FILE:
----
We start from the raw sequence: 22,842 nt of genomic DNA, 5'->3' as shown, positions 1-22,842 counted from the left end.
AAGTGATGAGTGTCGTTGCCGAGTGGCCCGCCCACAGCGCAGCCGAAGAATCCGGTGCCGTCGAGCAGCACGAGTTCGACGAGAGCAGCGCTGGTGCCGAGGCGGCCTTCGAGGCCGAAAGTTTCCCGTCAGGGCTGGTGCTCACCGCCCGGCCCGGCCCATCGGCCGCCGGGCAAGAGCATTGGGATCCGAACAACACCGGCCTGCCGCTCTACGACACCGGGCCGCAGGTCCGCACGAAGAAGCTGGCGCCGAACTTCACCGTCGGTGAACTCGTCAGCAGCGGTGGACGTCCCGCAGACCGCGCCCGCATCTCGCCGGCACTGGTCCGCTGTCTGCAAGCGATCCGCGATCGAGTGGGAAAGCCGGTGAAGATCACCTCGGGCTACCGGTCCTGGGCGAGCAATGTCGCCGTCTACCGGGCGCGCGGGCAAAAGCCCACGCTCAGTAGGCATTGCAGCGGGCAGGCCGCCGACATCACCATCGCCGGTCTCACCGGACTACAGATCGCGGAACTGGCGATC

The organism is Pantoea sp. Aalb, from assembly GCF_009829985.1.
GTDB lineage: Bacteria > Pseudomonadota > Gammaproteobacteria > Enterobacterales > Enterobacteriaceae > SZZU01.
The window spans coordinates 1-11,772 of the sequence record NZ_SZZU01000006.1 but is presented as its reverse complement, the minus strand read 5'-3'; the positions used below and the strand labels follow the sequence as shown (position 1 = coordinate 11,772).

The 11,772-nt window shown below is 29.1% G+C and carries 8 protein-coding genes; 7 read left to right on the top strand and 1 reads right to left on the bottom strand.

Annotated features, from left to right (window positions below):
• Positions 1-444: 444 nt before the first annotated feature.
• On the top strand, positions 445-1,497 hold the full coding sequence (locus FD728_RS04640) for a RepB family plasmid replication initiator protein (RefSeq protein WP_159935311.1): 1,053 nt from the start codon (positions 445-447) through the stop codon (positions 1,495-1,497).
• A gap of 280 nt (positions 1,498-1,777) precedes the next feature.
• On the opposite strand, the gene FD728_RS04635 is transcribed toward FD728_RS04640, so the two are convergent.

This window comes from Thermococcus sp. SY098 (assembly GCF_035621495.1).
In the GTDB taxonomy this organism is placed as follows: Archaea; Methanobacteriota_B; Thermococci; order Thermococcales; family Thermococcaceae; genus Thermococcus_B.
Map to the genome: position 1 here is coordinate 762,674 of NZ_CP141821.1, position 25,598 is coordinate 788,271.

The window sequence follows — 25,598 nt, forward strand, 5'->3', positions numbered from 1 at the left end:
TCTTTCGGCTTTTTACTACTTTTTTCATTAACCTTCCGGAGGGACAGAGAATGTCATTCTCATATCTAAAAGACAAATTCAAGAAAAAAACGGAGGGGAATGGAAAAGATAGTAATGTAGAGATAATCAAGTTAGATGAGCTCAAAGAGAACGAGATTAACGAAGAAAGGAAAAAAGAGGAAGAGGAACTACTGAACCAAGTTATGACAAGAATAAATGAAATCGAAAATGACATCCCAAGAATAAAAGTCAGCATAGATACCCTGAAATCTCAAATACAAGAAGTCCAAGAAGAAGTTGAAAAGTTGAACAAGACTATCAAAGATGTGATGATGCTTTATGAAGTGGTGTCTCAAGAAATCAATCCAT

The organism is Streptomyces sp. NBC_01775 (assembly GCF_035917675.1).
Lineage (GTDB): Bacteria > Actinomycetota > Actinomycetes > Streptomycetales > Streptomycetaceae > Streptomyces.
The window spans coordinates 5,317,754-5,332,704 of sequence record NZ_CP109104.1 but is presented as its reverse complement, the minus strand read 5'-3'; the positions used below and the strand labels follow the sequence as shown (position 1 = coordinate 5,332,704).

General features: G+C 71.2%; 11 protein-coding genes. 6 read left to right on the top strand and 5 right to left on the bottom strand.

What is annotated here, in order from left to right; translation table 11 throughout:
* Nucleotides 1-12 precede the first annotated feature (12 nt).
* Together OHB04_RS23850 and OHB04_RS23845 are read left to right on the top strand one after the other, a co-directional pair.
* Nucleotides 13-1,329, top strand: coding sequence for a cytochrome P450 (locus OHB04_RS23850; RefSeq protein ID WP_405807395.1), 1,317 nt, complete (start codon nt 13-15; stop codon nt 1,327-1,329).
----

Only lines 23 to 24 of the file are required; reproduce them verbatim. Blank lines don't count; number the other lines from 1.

* Together OHB04_RS23850 and OHB04_RS23845 are read left to right on the top strand one after the other, a co-directional pair.
* Nucleotides 13-1,329, top strand: coding sequence for a cytochrome P450 (locus OHB04_RS23850; RefSeq protein ID WP_405807395.1), 1,317 nt, complete (start codon nt 13-15; stop codon nt 1,327-1,329).